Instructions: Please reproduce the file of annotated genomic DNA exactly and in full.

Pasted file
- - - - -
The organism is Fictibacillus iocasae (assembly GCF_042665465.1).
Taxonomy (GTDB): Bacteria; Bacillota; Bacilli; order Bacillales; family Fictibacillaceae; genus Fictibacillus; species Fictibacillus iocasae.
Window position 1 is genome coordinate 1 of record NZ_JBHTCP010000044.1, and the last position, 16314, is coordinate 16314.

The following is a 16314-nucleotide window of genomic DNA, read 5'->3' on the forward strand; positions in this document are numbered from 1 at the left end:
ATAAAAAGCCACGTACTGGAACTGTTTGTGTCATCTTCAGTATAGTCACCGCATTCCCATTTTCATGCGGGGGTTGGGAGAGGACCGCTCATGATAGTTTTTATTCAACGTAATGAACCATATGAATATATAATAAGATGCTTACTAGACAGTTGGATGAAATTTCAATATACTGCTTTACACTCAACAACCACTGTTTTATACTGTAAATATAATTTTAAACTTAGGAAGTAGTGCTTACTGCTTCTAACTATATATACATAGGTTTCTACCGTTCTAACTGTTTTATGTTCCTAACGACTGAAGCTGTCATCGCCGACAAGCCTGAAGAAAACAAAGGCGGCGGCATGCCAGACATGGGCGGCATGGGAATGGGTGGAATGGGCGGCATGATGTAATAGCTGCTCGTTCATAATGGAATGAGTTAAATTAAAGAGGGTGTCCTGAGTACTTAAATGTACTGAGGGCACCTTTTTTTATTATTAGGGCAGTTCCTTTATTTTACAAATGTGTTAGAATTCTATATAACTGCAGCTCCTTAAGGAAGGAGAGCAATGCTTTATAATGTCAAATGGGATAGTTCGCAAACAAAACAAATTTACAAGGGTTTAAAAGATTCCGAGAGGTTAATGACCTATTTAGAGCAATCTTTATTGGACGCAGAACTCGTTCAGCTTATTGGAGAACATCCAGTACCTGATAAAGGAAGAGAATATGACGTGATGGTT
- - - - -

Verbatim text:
The organism is Fictibacillus iocasae (assembly GCF_042665465.1).
Taxonomy (GTDB): Bacteria; Bacillota; Bacilli; order Bacillales; family Fictibacillaceae; genus Fictibacillus; species Fictibacillus iocasae.
Window position 1 is genome coordinate 1 of record NZ_JBHTCP010000044.1, and the last position, 16314, is coordinate 16314.

The following is a 16314-nucleotide window of genomic DNA, read 5'->3' on the forward strand; positions in this document are numbered from 1 at the left end:
ATAAAAAGCCACGTACTGGAACTGTTTGTGTCATCTTCAGTATAGTCACCGCATTCCCATTTTCATGCGGGGGTTGGGAGAGGACCGCTCATGATAGTTTTTATTCAACGTAATGAACCATATGAATATATAATAAGATGCTTACTAGACAGTTGGATGAAATTTCAATATACTGCTTTACACTCAACAACCACTGTTTTATACTGTAAATATAATTTTAAACTTAGGAAGTAGTGCTTACTGCTTCTAACTATATATACATAGGTTTCTACCGTTCTAACTGTTTTATGTTCCTAACGACTGAAGCTGTCATCGCCGACAAGCCTGAAGAAAACAAAGGCGGCGGCATGCCAGACATGGGCGGCATGGGAATGGGTGGAATGGGCGGCATGATGTAATAGCTGCTCGTTCATAATGGAATGAGTTAAATTAAAGAGGGTGTCCTGAGTACTTAAATGTACTGAGGGCACCTTTTTTTATTATTAGGGCAGTTCCTTTATTTTACAAATGTGTTAGAATTCTATATAACTGCAGCTCCTTAAGGAAGGAGAGCAATGCTTTATAATGTCAAATGGGATAGTTCGCAAACAAAACAAATTTACAAGGGTTTAAAAGATTCCGAGAGGTTAATGACCTATTTAGAGCAATCTTTATTGGACGCAGAACTCGTTCAGCTTATTGGAGAACATCCAGTACCTGATAAAGGAAGAGAATATGACGTGATGGTT